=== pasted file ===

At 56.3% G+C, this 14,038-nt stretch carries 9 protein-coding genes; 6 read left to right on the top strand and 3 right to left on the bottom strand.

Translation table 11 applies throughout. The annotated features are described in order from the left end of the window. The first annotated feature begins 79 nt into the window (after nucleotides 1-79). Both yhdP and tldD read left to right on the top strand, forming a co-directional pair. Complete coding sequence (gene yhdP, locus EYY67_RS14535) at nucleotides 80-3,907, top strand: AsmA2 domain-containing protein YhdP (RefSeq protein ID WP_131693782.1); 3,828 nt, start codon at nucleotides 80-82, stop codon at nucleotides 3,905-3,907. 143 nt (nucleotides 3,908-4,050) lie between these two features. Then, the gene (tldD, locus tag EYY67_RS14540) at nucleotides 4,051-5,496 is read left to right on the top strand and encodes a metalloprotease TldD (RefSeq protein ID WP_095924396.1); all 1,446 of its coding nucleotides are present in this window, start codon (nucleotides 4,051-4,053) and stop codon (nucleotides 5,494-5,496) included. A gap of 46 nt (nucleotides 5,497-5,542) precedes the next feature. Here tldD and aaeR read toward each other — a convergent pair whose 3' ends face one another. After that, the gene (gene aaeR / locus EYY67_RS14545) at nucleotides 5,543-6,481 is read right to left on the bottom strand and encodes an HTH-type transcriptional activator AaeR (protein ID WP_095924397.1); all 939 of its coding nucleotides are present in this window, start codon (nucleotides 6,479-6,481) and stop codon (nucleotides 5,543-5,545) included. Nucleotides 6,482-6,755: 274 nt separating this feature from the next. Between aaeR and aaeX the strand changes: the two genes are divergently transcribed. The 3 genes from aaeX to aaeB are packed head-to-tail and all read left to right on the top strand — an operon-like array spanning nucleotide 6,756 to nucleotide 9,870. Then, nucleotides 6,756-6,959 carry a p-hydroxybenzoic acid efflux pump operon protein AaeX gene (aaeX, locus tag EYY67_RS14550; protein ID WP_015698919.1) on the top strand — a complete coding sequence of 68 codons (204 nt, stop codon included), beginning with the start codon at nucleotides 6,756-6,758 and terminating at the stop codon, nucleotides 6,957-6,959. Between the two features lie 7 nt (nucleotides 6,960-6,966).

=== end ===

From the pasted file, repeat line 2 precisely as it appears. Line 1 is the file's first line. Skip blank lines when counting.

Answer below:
Translation table 11 applies throughout. The annotated features are described in order from the left end of the window. The first annotated feature begins 79 nt into the window (after nucleotides 1-79). Both yhdP and tldD read left to right on the top strand, forming a co-directional pair. Complete coding sequence (gene yhdP, locus EYY67_RS14535) at nucleotides 80-3,907, top strand: AsmA2 domain-containing protein YhdP (RefSeq protein ID WP_131693782.1); 3,828 nt, start codon at nucleotides 80-82, stop codon at nucleotides 3,905-3,907. 143 nt (nucleotides 3,908-4,050) lie between these two features. Then, the gene (tldD, locus tag EYY67_RS14540) at nucleotides 4,051-5,496 is read left to right on the top strand and encodes a metalloprotease TldD (RefSeq protein ID WP_095924396.1); all 1,446 of its coding nucleotides are present in this window, start codon (nucleotides 4,051-4,053) and stop codon (nucleotides 5,494-5,496) included. A gap of 46 nt (nucleotides 5,497-5,542) precedes the next feature. Here tldD and aaeR read toward each other — a convergent pair whose 3' ends face one another. After that, the gene (gene aaeR / locus EYY67_RS14545) at nucleotides 5,543-6,481 is read right to left on the bottom strand and encodes an HTH-type transcriptional activator AaeR (protein ID WP_095924397.1); all 939 of its coding nucleotides are present in this window, start codon (nucleotides 6,479-6,481) and stop codon (nucleotides 5,543-5,545) included. Nucleotides 6,482-6,755: 274 nt separating this feature from the next. Between aaeR and aaeX the strand changes: the two genes are divergently transcribed. The 3 genes from aaeX to aaeB are packed head-to-tail and all read left to right on the top strand — an operon-like array spanning nucleotide 6,756 to nucleotide 9,870. Then, nucleotides 6,756-6,959 carry a p-hydroxybenzoic acid efflux pump operon protein AaeX gene (aaeX, locus tag EYY67_RS14550; protein ID WP_015698919.1) on the top strand — a complete coding sequence of 68 codons (204 nt, stop codon included), beginning with the start codon at nucleotides 6,756-6,758 and terminating at the stop codon, nucleotides 6,957-6,959. Between the two features lie 7 nt (nucleotides 6,960-6,966).